Thousands of women have treatment to remove abnormal cells in the cervix every year as a preventative measure against cervical cancer. However, according to a new study, scientists now believe that a lot of these removals might be unnecessary. Based on the results of the research, half of all women who were identified as having “moderate” lesions on the cervix had them clear up naturally. Another third of cases saw them remain the same. Only 0.5% of the women were actually diagnosed with cancer in the two year monitoring period, and only 20% of cases saw a development to a more serious type of lesion which could result in cancer in the future.
This is even more relevant when it comes to treating younger women. In those under thirty, the number of lesions regressing on their own was almost 60%, and only 11% lead to cancer. The majority of women whose “moderate” stage lesions progressed to cancer were over the age of thirty. In light of this new evidence, the scientists who were involved in the study believe that instead of the lesion being removed immediately, more regular and careful screening could be a better option for women with abnormal cell growth.
In replacing surgery with screening, a large number of women could avoid having invasive surgery, which can lead to complications in future births. It was also found that those who were invited for more intense screening programmes had a 90% attendance rate, showing that it could be a viable and effective option. But, despite this strong evidence, the team also noted that the idea of not having immediate treatment might not be acceptable for all patients. “It still means taking a gamble that surveillance is simply delaying treatment and even a small risk of cancer (0.5% in this study) may still be unacceptable to some”, said one of the authors of the study, Professor Maggie Cruickshank from University of Aberdeen.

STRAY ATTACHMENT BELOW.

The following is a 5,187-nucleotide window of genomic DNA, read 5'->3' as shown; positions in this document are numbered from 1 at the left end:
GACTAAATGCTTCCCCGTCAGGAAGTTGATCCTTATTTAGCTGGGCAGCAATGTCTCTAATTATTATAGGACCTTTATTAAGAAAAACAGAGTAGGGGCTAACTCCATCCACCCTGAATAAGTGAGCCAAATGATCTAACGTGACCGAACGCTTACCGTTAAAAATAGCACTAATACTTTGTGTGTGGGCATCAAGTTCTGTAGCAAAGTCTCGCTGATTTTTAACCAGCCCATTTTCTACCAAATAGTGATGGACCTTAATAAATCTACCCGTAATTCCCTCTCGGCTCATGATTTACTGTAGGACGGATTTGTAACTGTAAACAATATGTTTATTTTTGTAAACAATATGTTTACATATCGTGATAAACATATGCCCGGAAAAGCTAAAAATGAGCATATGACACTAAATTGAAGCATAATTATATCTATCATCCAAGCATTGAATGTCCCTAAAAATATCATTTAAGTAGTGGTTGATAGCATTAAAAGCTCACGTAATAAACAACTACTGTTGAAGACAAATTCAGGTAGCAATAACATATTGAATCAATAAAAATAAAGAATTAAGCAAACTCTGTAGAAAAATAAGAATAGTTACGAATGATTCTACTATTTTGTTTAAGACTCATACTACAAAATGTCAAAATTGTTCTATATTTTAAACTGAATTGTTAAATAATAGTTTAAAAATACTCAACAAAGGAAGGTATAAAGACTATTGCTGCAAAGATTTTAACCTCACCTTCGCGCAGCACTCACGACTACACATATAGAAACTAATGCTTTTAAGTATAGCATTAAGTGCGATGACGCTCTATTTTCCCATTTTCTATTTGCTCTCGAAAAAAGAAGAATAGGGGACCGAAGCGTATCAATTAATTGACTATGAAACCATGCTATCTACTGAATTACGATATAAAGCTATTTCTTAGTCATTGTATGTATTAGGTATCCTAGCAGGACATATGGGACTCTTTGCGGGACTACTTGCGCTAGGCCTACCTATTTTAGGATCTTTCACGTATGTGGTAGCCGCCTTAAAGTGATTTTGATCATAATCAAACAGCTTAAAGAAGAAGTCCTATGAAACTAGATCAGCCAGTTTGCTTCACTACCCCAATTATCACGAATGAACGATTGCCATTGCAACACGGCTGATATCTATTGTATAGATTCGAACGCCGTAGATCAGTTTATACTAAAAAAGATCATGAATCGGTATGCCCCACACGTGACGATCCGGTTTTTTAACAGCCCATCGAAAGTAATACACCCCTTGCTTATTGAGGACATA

John Butler, a consultant gynaecological oncology surgeon at the The Royal Marsden NHS Foundation Trust, who was not involved in the study said: “This study provides helpful information for the management of a subgroup of women with this cervical cancer pre-cursor. Standard management involves excision of the lesion which may be associated with complications from the procedure and any future pregnancies. Therefore whilst this study is of importance to a some patients who are considering their treatment options it is essential that every step is taken to maximise attendance at cervical cancer screening particularly in younger patients.”